Hi and welcome to “What Works Wednesdays” where we share a success story from one of our clinical cases.
Our intent is to show readers how successful ABA can be. Today’s success story is not about a clinical case but rather a personal case.
As some of our readers may know, Missy has a brother with autism and intellectual disabilities. Mac is also non-verbal which complicates the intervention process.
When Mac was in his early 20s, he moved in to a group home with 5 other men. Mac engaged in inappropriate touching during mealtimes. He touched their plates, he pushed their drinks, and he touched his roommates. When he did this, staff put Mac in timeout until the end of the meal and then Mac was allowed to eat his meal alone.
After several weeks, the staff called Missy to report that the inappropriate mealtime behavior had become a serious problem and that state rules required roommates to eat together. Thus, they needed an intervention so that Mac could eat with his roommates. They had concern that their timeout technique was not working.
Missy provided them with some important background information. When Mac was very young, like many children with autism, he engaged in challenging behaviors during mealtime. To decrease family stress, their mother fed Mac separately from the rest of the family. Thus, Mac had developed a strong preference for eating in isolation with abundant space on either side of him.
Missy explained to them how to develop an appropriate behavior intervention plan: a) modify antecedents to prevent challenging behavior; b) teach appropriate/replacement behaviors; and c1) modify consequences to stop reinforcing challenging behaviors; and c2) begin or increase reinforcement for appropriate behaviors.
Modify Antecedents to Prevent Challenging Behaviors
Staff planned to do a variety of things to prevent Mac from touching his roommates, their food, and their drinks.
- At the beginning of the meal, they asked Mac where he would like to sit. He often chose to eat at the bar adjacent to where the rest of the roommates were eating.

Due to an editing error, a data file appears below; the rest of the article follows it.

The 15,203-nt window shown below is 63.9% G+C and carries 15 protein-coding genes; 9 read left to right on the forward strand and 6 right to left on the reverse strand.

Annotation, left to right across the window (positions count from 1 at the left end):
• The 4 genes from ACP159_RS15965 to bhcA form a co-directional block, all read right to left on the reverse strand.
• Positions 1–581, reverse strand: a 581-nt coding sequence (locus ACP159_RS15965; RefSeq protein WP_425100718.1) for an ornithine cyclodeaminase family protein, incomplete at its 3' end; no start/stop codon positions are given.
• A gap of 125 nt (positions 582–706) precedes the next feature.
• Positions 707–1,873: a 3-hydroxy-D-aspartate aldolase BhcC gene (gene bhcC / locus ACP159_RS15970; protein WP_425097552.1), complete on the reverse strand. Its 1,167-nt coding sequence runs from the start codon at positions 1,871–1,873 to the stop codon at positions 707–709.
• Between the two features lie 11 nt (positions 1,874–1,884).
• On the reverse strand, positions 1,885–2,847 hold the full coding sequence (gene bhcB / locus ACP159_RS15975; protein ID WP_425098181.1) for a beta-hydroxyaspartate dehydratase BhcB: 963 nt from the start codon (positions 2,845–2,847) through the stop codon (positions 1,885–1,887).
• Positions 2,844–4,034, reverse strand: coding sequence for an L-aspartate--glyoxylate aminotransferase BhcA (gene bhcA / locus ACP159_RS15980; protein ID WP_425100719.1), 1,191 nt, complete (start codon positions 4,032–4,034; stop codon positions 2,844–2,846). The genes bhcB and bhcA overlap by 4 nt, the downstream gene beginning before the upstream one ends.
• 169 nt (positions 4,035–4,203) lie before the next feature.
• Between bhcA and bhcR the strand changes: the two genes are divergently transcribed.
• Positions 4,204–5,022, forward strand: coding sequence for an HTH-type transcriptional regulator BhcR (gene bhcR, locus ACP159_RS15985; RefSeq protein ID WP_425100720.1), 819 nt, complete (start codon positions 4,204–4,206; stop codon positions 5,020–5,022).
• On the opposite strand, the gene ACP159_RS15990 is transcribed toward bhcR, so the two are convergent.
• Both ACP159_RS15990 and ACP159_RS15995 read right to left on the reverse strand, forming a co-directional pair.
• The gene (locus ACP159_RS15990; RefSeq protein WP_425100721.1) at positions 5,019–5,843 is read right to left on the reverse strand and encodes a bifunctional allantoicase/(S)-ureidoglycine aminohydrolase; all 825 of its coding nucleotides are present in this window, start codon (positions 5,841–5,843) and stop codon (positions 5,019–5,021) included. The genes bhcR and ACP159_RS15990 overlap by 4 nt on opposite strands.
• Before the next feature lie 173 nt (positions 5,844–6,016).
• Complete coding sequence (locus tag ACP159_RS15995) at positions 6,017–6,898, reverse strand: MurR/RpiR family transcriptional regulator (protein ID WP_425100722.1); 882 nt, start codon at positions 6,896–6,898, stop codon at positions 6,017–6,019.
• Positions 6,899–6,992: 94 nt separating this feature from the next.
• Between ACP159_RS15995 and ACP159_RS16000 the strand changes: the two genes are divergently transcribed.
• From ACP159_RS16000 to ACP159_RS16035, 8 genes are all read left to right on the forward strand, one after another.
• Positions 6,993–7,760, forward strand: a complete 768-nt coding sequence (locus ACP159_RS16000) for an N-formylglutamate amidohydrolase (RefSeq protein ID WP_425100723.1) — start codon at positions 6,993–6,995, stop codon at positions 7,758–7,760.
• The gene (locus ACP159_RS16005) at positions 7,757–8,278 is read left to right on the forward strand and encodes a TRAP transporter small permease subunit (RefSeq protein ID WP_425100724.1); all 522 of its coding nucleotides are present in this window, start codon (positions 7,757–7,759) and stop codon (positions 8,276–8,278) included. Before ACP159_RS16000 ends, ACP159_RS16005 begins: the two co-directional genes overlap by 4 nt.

- Chips (a highly preferred food for Mac) were offered at the table. Mac could only have chips when he sat at the table with everyone else.
Teach Appropriate/Replacement Behaviors
The staff also taught Mac to communicate instead of using challenging behavior to get his needs met.
- They taught Mac to ask (using gestures) to sit in a different place.
- They taught Mac to ask for additional space (using gestures) when he felt crowded.
Reinforce Appropriate Behaviors
Staff also focused on reinforcing Mac for engaging in good mealtime behaviors.
- They provided him with attention (praise and high fives) when he was eating appropriately.
- They provided him with chips when he sat at the table with everyone else.
Staff stopped reinforcing Mac’s challenging behaviors.
- When Mac touched other people, their food, or their beverages, staff did not allow Mac to eat alone.
- Staff did not allow Mac to leave the area when he touched other people or their food and drink.
- Staff only allowed Mac to leave the table when he asked to move or when he asked to sit somewhere else.
Mac now lives in a home with 2 other roommates. He eats at the table with his roommates. The table is large so that Mac has ample space. When Mac comes to visit Missy and her family, he eats at the table with the children but he asks them to make extra space for him. When Mac eats out in restaurants with Missy and her family, they always ask him where he would like to sit before the meal begins. If the table is large enough, he asks to sit at the end. If the table is small and he feels crowded, he asks to sit at an adjacent table so that he can interact with his family but still have ample space to feel comfortable.
Staff originally tried to use a timeout procedure to address Mac’s inappropriate mealtime behavior. Staff failed to notice that Mac wanted to eat alone. When they used the timeout procedure it actually had a reinforcing effect: Mac’s inappropriate mealtime behavior increased because they gave him what he wanted when he misbehaved. Additionally, the timeout intervention did not teach Mac any new skills. He still prefers to eat alone or with ample space around him but now he has learned how to communicate his preferences so that he does not have to engage in challenging behavior to get his way.
Thus, when addressing challenging behavior, we must first understand why the behavior is happening. It is then, that an appropriate intervention may be developed to effectively address the behavior.